I think literature is very capable of both, but in a unique manner. While I often look to early queer poets’ disruptive work, or the kind of ruthless honesty of early disability poetry, I think I look most to my contemporaries, particularly Christopher Soto, to understand how politic and poetry can be one. His work never hides its agenda, but always carries with it purpose, humanity, and craft. And each supports the other, no one can claim a Loma poem is not beautifully crafted, but if you walk away from one without your political opinion at least shaken, and your heart a little extra filled with blood, I am convinced you read it with your eyes closed. His work enacts what I’ve been intimating to myself as the activism of empathy. I suppose the idea is this, how can you hate, want to destroy, that which you understand? As a disabled trans woman, my poetry must fight an uphill battle, moving me from monsterhood to personhood. And by extension, if I am no longer a monster, than perhaps those like me can be empathized with, and become less monstered too. Arguably, it’s a shaky proposition at best, but right now it’s what I have.

Does gender or gender performance affect your writing? How does performance fit into your writing?

I decided to answer two of your questions together as one, because I think there is an element of performativity behind gender expression that intrinsically links the two. While I’m not exactly sure what this means, I like to believe that my work has a femme sensibility. That my poetry has better fitting chromosomes than I do. I think this is partially because I came up in a spoken word scene where loud masc poets were prioritized, and I don’t want my work to reflect that. I have a naturally deep voice, so when I think about a poem written to perform, I think of words divided into units of breath. And when I am raising the pitch of my voice for the stage it naturally foreshortens my breaths. I also think that more and more so as I write, I’m willing to write pieces which surrender to the demands of the page. Not everything I write is meant to be spoken. I think that among femme poets there are a lot of witches, and being raised by a witch (though I’m not one myself) I think a lot about poems as a form of magic, each poem a spell. Sometimes my poems are sigils, sometimes they demand to become incantations.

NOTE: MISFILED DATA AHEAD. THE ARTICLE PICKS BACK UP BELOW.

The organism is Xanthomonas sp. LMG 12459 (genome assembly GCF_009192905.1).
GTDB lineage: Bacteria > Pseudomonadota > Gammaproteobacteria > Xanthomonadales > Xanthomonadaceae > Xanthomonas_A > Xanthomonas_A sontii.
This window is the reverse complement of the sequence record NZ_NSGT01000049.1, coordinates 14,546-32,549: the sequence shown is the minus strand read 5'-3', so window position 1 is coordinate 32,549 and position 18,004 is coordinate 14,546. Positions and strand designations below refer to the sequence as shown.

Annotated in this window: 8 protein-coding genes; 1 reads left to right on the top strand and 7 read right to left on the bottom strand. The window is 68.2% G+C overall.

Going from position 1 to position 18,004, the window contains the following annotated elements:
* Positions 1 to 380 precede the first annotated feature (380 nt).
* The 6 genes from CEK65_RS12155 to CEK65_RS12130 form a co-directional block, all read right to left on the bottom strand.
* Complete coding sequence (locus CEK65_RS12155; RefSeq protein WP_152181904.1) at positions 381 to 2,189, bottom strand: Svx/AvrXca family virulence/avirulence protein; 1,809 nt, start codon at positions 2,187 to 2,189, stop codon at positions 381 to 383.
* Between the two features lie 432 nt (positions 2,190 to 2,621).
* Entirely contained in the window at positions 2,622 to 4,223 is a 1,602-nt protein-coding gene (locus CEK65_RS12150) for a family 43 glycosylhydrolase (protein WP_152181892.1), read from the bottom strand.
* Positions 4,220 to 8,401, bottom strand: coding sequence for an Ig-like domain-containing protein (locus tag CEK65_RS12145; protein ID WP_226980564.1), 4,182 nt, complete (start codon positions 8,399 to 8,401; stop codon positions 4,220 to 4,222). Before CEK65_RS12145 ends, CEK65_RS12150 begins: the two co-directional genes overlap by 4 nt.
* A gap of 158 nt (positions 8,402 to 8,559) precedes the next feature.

What do you think is the most significant impact social media has had on the poetry world recently?

For me the biggest thing it means is the capability to communicate with other poets around the globe, and for journals to share multi-national work that transcends petty nationalist borders. If it weren’t for social media I probably wouldn’t run a journal. I certainly wouldn’t have made the connections to such incredible poets, like Linette Reeman, who flew across the country to tour with me this last May.


TORRIN A. GREATHOUSE (they/them or she/her pronouns) is a genderqueer, cripple-punk from Southern California. She is the Editor-in-Chief of Black Napkin Press. Their work is published or forthcoming in The Offing, Duende, Apogee, Frontier, Lunch Ticket, Assaracus, and Glass: Journal of Poetry. She is a 2016 Best New Poets, and Pushcart Prize nominee, and semifinalist for the Adroit Poetry Prize. torrin’s first chapbook, Therǝ is a Case That I Ɐm, is forthcoming from Damaged Goods Press in 2017. When they are not writing, their hobbies include pursuing a bachelors degree, awkwardly drinking coffee at parties, and trying to find some goddamn size 13 heels.


This interview series is conducted with authors from the anthology, Bettering American Poetry Volume 2. As Bettering’s editors wrote in their call for nominations, “Our efforts will intentionally shift favor so that the literary landscape within this anthology reflects a ranging plurality of voices in American poetry and illuminates the possibilities of sharing space … This anthology represents just one concerted effort to better American poetry, but it is one that we hope will resonate.”

Bettering has sought to delve deeper with the poets selected for these anthologies. These questions are composed collectively by the editors, with the belief that the literary community needs a polyphony not only of poems but of poets’ voices.